Monday, February 14, 2005

A reader sent some questions about Saint Vincent and the Grenadines. This is a version sanitized of personal references.

Question: I am a former Peace Corps Volunteer in the Caribbean and happened across your web site and blog. Thank you for all that work. I want to go back and read more thoroughly many of your entries

Answer: Feel free to ask any sort of question. If I don't have an answer I'll tell you.

Q: My husband and I are considering purchasing a place in St. Vincent. Part of the reason is that we have three “almost draft age” children and don’t like what is happening in the US.

A: I didn't like being drafted and I'm not pleased with the administration myself. But neither have we given up our citizenship. We looked at several islands as places to retire too before we settled on St. Vincent. We figure if it can’t work on St. Vincent it won’t work anywhere.

Q: We are Christians, but find ourselves in a great minority as we do not support Pres. Bush.

A: You may find some Christians to fellowship with. I think there are some 54 varieties of evangelicals besides the Anglican state church, the Catholics, the Methodists, the Adventists and the Salvation Army.

Q: We are not rich. My husband works for a college and I tutor at our local high school.

A: We are living on Tiaa-Cref and Social Security and what’s left from a dissolved partnership and Sally’s inheritance.

Q: But we have enough equity in our home that we are thinking of buying an apartment building (3 apartments), renting 2 to locals and keeping one for ourselves or friends and family.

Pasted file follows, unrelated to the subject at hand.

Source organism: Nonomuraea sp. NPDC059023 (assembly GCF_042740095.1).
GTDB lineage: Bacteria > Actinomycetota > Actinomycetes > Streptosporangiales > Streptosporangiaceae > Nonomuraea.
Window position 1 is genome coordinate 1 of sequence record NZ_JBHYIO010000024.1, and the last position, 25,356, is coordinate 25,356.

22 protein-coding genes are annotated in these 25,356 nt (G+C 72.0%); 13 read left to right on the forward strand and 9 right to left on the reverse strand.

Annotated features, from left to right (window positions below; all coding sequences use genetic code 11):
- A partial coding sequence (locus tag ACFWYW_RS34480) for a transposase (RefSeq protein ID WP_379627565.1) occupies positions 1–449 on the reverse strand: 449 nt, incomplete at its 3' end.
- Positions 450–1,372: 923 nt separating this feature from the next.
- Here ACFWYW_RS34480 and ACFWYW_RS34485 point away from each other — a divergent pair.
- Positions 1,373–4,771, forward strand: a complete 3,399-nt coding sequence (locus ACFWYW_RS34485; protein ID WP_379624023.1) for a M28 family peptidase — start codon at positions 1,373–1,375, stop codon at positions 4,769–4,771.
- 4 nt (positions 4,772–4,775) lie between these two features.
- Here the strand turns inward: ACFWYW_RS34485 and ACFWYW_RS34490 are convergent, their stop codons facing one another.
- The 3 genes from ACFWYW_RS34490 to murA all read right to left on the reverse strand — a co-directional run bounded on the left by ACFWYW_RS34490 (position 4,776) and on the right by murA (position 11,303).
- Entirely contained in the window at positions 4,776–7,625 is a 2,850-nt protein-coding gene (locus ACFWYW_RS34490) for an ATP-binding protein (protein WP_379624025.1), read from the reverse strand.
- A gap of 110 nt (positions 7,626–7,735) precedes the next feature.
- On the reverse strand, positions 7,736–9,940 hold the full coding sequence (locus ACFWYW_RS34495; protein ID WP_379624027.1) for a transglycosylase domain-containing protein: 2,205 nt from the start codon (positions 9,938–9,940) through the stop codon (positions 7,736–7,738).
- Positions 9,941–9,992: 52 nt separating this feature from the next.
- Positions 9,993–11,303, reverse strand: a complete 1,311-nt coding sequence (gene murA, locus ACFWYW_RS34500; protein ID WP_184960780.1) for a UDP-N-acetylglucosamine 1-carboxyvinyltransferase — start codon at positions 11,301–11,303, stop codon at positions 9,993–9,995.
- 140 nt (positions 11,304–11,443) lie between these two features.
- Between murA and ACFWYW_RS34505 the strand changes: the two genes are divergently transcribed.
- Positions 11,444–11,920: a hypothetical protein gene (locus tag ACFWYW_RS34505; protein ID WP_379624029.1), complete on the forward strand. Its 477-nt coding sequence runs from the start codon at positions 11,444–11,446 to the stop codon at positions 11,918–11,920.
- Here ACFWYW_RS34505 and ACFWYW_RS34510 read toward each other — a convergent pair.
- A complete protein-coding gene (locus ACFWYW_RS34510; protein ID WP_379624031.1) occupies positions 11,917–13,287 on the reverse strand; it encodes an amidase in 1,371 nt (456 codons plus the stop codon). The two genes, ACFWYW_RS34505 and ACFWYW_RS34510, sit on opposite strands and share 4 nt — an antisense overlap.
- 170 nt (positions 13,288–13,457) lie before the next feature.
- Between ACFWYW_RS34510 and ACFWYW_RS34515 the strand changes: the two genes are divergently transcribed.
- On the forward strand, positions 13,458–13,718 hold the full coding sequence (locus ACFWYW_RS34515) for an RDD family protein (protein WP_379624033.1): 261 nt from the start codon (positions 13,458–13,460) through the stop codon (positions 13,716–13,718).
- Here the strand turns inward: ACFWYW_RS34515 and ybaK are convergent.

A: We bought a big house with most of the inheritance and partnership, converted it to three apartments, live in one half the year, rent out another at scale to a member of the Taiwanese agricultural advisory team, and our caretaker lives in the other rent free. The tenants pay their own electric, phone, internet and bottled gas. Our rent is low—most people pay more.

Q: My husband and I were Peace Corps Volunteers in Barbados and are interested in St. Vincent because tourism has apparently NOT taken over. My question to you is how risky would it be to purchase this apartment building in the New Montrose area considering we would not be there more than about once a year for awhile?

A: Risky in what sense? If you have tenants you are less likely to have burglars. But we live in Villa which is probably less druggy but more expensive than Montrose, so the theft from us is more of fruit and garden truck than the valuables that we don’t have anyway.

Q: Do you think we could get reliable folks to manage it for us?

A: That IS a problem. We have been here for some time and have people who we trust. It took us a few years to find the people we have. We lost a lot of stuff and Sally lost a lot of orchids and we lost a dog before we figured out who we couldn’t trust, and one of the worst was the friend of a peace corps volunteer. Even the people you can trust sometimes change after a couple of years. I have no idea what we’d do if we lost any of the people we have. You can hire honest and competent professional managers but they are expensive.

Q: I have gotten the names of some local folks from a former PCV who he says are reliable and who might be willing to manage it for us. (The internet is amazing, isn’t it?)